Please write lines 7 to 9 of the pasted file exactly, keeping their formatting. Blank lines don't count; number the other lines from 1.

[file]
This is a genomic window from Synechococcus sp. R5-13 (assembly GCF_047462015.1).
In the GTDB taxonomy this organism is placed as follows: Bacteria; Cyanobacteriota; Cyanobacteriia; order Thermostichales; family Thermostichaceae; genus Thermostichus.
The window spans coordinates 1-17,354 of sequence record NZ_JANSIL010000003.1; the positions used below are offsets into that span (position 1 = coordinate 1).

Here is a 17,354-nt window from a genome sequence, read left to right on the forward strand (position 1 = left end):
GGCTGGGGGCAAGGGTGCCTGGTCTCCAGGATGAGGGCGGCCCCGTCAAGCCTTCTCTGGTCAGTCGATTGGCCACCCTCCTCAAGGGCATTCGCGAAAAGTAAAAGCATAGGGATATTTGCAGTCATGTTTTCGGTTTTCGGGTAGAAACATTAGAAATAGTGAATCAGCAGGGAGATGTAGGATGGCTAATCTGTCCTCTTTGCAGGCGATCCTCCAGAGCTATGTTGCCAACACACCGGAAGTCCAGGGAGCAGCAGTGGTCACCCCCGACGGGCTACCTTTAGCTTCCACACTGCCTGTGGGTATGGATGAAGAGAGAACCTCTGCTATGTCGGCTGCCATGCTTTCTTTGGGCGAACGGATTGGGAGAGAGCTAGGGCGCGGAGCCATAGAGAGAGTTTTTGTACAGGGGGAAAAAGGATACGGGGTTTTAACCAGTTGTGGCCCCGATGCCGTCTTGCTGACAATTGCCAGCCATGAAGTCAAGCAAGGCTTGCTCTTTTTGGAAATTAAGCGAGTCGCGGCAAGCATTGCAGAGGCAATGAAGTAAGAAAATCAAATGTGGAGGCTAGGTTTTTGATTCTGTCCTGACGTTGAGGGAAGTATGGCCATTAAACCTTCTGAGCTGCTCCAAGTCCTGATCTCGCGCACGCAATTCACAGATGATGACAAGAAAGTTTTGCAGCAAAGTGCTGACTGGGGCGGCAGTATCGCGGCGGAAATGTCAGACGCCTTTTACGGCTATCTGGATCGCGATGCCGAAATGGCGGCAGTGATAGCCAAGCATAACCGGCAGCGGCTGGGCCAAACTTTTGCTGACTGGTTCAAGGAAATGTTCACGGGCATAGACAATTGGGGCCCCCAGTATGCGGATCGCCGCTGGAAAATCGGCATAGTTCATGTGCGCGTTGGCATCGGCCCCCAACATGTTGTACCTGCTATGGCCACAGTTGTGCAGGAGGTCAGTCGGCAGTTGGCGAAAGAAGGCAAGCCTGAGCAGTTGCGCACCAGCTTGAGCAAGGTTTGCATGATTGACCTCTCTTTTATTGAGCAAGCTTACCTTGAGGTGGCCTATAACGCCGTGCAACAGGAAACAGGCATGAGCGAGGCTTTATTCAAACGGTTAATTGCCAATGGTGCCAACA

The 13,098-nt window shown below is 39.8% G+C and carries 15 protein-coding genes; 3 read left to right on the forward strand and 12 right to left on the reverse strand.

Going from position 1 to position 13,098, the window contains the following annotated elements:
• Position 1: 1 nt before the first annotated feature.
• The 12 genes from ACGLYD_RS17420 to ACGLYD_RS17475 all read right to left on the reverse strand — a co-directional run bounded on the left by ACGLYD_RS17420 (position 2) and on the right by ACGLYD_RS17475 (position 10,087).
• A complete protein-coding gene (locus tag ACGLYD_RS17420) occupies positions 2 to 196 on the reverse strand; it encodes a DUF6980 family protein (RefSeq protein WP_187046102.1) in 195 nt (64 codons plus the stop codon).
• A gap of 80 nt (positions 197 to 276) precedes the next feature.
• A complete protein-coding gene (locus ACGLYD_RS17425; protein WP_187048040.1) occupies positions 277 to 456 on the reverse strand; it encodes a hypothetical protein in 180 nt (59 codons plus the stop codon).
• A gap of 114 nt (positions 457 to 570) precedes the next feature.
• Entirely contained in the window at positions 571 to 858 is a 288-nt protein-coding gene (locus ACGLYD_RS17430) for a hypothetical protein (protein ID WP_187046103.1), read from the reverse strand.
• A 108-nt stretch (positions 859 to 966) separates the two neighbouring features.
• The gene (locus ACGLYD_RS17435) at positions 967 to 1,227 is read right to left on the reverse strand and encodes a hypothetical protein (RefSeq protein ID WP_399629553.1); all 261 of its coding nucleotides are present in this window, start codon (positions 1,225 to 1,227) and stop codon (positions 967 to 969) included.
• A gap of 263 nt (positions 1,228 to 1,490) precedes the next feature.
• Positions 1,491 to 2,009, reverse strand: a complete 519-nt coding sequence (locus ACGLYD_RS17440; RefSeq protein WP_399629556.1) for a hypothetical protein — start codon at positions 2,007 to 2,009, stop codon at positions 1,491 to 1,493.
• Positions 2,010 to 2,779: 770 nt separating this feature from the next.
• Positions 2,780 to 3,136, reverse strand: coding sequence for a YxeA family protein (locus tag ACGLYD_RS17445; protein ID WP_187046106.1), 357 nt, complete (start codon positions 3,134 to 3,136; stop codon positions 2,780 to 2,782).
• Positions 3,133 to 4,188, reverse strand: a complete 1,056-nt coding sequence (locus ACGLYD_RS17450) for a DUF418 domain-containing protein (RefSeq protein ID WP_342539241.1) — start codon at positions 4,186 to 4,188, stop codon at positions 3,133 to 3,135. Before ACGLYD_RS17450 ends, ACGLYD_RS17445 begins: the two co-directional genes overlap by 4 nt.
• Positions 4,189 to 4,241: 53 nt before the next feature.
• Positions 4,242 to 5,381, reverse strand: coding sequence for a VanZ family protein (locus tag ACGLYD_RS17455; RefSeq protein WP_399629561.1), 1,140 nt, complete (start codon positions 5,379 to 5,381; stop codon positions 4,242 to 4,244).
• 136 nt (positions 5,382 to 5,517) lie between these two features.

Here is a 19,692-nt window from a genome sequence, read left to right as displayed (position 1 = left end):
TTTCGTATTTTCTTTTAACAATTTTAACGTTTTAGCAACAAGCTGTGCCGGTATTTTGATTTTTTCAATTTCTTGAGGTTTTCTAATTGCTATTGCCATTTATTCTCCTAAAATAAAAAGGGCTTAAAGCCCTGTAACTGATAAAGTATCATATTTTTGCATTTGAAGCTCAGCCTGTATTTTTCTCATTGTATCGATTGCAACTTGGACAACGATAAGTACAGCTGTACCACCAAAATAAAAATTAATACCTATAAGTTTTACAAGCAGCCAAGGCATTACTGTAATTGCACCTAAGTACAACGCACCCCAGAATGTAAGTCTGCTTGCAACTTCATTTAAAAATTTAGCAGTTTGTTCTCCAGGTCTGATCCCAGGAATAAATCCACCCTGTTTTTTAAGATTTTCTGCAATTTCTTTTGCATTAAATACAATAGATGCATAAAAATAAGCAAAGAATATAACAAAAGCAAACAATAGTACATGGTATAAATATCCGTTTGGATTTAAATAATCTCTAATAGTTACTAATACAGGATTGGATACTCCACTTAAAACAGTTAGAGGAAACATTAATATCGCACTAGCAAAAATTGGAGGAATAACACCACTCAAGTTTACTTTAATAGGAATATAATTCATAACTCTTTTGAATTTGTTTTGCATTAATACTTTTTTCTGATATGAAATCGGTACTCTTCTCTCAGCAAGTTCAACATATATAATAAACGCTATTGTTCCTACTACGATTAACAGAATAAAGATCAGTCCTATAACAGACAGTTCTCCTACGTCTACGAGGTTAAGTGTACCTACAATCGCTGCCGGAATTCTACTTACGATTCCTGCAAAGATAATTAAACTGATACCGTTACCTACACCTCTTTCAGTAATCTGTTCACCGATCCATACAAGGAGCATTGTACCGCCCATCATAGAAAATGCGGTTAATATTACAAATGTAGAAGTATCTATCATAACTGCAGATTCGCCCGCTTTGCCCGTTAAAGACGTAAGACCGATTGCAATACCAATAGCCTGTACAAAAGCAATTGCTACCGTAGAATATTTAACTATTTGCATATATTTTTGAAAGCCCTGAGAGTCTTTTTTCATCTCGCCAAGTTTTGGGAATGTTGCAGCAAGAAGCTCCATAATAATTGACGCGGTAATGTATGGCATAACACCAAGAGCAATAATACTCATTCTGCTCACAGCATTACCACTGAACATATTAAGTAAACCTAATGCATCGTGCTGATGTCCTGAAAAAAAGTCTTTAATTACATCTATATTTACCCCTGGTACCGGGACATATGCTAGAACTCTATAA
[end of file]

Going from position 1 to position 13,098, the window contains the following annotated elements:
• Position 1: 1 nt before the first annotated feature.
• The 12 genes from ACGLYD_RS17420 to ACGLYD_RS17475 all read right to left on the reverse strand — a co-directional run bounded on the left by ACGLYD_RS17420 (position 2) and on the right by ACGLYD_RS17475 (position 10,087).